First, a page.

Trending Topics

Book excerpt: ‘Brotherhood by Fire’

A novel by Lindy Bell inspired by the true-life story of firefighter occupational cancer and the people it hurts

Editor’s Note: “Brotherhood by Fire” by Lindy Bell was inspired by a firefighter who died in the line of duty after exposure to cancer-causing agents. The following excerpt is from Chapter 59 after Andy’s release from the hospital following injuries sustained at a large house fire. The rigors of Andy’s cancer and subsequent treatments have made it impossible for him to continue working, and while grieving the thought of having to step away from active duty, Andy realizes it’s best, not only for his sake, but for the safety of the crew he esteems so highly. Before leaving, Andy works to set right his relationship with his lieutenant in spite of their long-running feud.

By Lindy Bell

Andy took a deep breath before opening the back door to the station and hobbling inside. The crew — his crew — were at the dining table and looked up as he entered.

“Garrett, what are you doing here? When did you get out of the hospital?” Jernigan asked.

Brotherhood by Fire-paperback-3D.png

“Well . . . I got out yesterday.”

“How are you doing?” Hart asked.

“Actually, that’s what I came to talk to you guys about.”

Andy looked at them and cleared his throat. “There’s something I’ve been wanting to tell you guys. Ironically, I was about to tell you when we got the call that caused this,” he said, pointing to his ankle.

With great effort he continued. “What I’ve been needing to tell you is that . . . well, you see . . . well . . . I’ve got cancer — pancreatic cancer to be exact. It’s serious.”

Andy paused for several difficult seconds, fighting to hide the sadness about to overwhelm him. Finally, he said what had to be said. “It’s time for me to step away from active duty and go on disability leave. I can’t handle the physical demands anymore, and I’d just be putting you guys and myself at risk.”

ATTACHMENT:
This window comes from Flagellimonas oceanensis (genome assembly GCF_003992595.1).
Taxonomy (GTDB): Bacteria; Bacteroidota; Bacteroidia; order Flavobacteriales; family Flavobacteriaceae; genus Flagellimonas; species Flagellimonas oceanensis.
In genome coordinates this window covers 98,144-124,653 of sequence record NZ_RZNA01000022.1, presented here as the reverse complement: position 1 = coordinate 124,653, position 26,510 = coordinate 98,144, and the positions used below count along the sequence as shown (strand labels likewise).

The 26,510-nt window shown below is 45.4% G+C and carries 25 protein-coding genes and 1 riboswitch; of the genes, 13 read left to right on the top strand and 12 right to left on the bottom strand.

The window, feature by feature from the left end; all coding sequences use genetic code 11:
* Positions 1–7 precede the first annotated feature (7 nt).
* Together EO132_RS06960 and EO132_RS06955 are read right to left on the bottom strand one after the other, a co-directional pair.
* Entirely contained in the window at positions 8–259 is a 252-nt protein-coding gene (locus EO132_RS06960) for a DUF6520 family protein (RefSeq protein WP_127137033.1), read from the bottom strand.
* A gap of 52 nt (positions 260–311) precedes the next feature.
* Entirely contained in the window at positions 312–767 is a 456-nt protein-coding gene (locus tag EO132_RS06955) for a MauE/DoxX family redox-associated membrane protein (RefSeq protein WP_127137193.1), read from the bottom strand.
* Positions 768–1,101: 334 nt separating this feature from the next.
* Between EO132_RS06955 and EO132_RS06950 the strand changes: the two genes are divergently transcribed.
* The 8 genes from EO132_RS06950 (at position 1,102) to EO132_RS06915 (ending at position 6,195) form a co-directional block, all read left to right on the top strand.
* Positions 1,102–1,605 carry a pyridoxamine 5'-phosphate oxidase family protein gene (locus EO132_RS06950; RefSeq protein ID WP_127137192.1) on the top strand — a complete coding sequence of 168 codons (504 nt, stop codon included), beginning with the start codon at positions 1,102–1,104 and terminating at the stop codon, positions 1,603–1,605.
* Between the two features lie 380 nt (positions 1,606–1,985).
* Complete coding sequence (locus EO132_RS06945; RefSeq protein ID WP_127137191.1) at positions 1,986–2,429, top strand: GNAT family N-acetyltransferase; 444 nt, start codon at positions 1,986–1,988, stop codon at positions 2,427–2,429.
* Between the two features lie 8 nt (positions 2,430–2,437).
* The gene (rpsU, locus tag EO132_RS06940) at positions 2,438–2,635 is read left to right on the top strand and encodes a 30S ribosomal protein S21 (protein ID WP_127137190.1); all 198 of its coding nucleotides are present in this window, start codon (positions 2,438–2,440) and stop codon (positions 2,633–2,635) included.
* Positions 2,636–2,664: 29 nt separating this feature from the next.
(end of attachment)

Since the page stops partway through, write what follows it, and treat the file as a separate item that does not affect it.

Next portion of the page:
“Actually,” Andy swallowed several times before adding, “I’m not sure I’ll be coming back.”

Each shifted uncomfortably in his chair.

“And guys,” Andy continued, “do me a favor . . . please.”

“Name it,” Jernigan said.

“Promise that if you feel different, see something different, anything different about how you’re acting or feeling, please go to the doctor and have it checked. I’ve found out, firefighters are especially susceptible to cancer these days because of what we breathe in when we’re in a fire or even after. I don’t mean to preach,” Andy said earnestly, “but it’s a matter of life and death. I waited too long. If I’d seen a doctor earlier, I would have a better chance but now . . . I just don’t know and the odds aren’t in my favor.”

“I wanted to tell you guys myself and thank you for all the help you’ve given me over the past months. Don’t think I haven’t noticed, because I have. And now, for the fun part. I get to tell Bentley.”

They looked at him in disbelief.

“Guys, guys,” Andy said. “You gotta give Bentley another chance. I think he feels really bad about what happened, and — ”

“Are you kidding me, Garrett! Jernigan shouted. “Did that concussion knock all the sense out of your thick head?”